The intentions were revealed by Scotland’s Rural College (SRUC) during questioning at the Scottish Parliament last week.
Slamming the revelation, South of Scotland SNP MSP Joan McAlpine said: “Many staff at the Barony and in the land based industry will be shocked that this move is being planned without any real consultation.”
South of Scotland MSP Claudia Beamish noted SRUC was selling or had already sold off a number of assets, including included Carse of Ae fish farm in Dumfriesshire.
Responding, SRUC acting chief executive Janet Swadling said ‘excess assets’ had already been acknowledged by the Scottish Agricultural College (SAC).
And after the merger with the boards of Barony, Elmwood and Oatridge Colleges, she said: “It became clear that we had more than twice what we needed and had a number of excess assets.”
Ms Swadling said delivery in the west of Scotland would remain ‘a key part’ of SRUC’s plans.
She said: “We recognise the importance of FE and skills delivery in the south-west, particularly Dumfries.”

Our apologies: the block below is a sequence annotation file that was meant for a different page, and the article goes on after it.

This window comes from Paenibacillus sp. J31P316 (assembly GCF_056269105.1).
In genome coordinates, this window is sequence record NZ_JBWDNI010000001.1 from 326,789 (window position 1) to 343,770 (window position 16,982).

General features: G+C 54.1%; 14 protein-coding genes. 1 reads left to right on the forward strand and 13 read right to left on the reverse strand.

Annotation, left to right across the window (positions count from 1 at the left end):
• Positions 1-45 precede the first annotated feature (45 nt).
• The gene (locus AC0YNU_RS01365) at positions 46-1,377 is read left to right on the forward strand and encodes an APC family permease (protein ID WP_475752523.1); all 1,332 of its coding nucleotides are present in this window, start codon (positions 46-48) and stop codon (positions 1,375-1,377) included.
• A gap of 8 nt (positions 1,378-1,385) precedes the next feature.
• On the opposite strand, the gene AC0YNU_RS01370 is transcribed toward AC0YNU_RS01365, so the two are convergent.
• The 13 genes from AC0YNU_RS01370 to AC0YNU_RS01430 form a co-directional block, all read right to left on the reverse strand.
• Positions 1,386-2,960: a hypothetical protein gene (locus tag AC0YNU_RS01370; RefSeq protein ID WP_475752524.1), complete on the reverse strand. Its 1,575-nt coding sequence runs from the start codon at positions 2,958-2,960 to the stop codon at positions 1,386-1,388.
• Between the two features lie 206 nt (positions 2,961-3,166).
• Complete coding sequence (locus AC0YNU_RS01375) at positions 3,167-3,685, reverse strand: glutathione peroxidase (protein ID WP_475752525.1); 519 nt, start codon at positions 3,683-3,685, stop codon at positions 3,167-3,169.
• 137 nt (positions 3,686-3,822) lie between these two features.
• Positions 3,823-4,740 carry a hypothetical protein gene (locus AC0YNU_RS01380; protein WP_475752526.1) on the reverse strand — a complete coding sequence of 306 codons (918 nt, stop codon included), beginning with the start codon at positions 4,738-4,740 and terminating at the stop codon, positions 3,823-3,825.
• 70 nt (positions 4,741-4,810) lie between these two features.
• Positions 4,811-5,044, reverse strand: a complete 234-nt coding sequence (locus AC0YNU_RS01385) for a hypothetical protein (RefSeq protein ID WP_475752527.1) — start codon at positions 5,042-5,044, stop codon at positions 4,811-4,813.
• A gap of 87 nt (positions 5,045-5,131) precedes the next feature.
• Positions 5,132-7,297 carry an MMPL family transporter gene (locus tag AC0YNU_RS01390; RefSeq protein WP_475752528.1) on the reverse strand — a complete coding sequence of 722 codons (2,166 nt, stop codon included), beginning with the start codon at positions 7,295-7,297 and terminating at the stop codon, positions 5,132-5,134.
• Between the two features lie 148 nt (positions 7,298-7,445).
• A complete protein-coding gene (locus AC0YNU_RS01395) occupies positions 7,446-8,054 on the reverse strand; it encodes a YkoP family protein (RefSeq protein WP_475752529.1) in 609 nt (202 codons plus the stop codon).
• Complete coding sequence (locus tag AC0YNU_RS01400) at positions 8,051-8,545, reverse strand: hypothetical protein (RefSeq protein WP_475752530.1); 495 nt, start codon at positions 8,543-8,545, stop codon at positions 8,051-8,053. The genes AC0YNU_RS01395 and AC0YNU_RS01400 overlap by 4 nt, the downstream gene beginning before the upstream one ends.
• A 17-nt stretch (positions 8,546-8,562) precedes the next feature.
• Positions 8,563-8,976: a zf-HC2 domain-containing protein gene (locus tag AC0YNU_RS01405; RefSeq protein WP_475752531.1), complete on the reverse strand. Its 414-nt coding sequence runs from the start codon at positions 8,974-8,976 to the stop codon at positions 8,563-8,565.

Pressed for a direct answer on Barony’s future, Ms Swadling said: “I am giving reassurance that there will be activity in the south-west, in Dumfries and probably at Crichton.
“Continuing at the Barony campus is not our current preferred option.”
Ms Swadling says no final decision has been made, but that a survey of Barony buildings suggested funds were not available for the reinvestment required.
She said: “We discussed that with the funding council and were encouraged to explore the Crichton campus option.”
Galloway and Upper Nithsdale MSP Alex Fergusson then said he did not receive the categorical assurances he was seeking that Barony courses would not be diminished by any restructuring.
SRUC say they put forward an infrastructure strategy to staff at meetings on key sites last November, with the aim of developing the college’s Crichton presence.
A spokesman said: “We very much value our staff and we have been communicating with them about these plans as they develop and will continue to do so.”